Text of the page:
The original game on Dreamcast was a hidden success, a lot like the console itself. The imaginative and brightly coloured universe was full of adventure and exploration, and was one of the first games to properly take control of the uses of the internet in gaming. The game was reincarnated again on Gamecube and Xbox, and took off once again being a sleeper hit online with the die-hard fans of the series, as well as giving us access to the new Episode two versions that was so hard to find during its Dreamcast days.
The new 360 game promises to be as good a hit as the originals, the many hardcore MMORPG fans waiting with baited breath for its release onto the world. Thankfully we were given a glorious helping of what's to be expected in the form of a BETA version that was released on the Xbox Live marketplace a couple of weeks ago.
The demo has proved a lot more popular than anyone could imagine, with servers full to the brim with eager RPG fans. It took me nearly an hour to actually register on the games servers because of the mass of people all signing on at once.
Once in however, the game was as delightful as ever. The same classes from the pervious games are still present, from the Fighters armed with swords and other melee weapons, to the Rangers with Pistols, Rifles, and all manner of gadgets. As well as this is the all important spell-caster role in the form of the Forcers, with different spells at their disposal.
The character creation is awesome to mess around with, so many different combinations of clothing and parts to attach and fiddle with that it could take a good ten minutes before you finally settle on a good enough costume for your character.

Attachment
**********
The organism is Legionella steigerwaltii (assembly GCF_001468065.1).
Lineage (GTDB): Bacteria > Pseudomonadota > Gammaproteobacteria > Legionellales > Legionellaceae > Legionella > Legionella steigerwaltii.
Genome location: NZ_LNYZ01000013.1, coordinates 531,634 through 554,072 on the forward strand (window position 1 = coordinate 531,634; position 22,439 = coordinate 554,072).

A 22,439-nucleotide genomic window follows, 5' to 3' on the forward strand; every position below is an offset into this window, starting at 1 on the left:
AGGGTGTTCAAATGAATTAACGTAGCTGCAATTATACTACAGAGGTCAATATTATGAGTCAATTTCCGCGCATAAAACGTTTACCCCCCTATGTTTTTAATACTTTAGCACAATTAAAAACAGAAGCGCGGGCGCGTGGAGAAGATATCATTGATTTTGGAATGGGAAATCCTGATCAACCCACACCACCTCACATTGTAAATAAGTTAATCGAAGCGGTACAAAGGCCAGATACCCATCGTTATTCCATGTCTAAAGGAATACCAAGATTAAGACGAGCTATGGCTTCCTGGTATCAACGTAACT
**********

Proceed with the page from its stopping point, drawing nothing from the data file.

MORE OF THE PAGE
The game then drops you straight into the action, after a short tutorial showing you the ins and outs of your interactive room and the different levels of the space station you are let loose on the Universe to enjoy in your own time.
This is where it all went slightly wrong. No-one seemed to know where they were going, and there were an awful lot of people standing around shouting out in speech bubbles that they "couldn't find the way out".
Thankfully with the use of a little pestering I got someone to show me the way to go, and it all suddenly became so clear. There are numerous levels to explore, from the low level space station 'dungeons' to three different planet surfaces with their own difficulty levels for the more experienced hunters.
Each is filled with tonnes of monsters just waiting to be blasted away as you pick up more mesa (money) and items to sell, as well as some cool boss battles.
The combat areas are amazingly detailed, lots of flashing lights and brightly coloured vegetation flickering and blowing in the environments. The monsters too are imaginative and quirky, however most are just the old monsters from Episode one and two with a new skin layered over the tops, and a different name attached. I was just waiting for a Booma to spring out of the grass and roar at me.
Time To Fight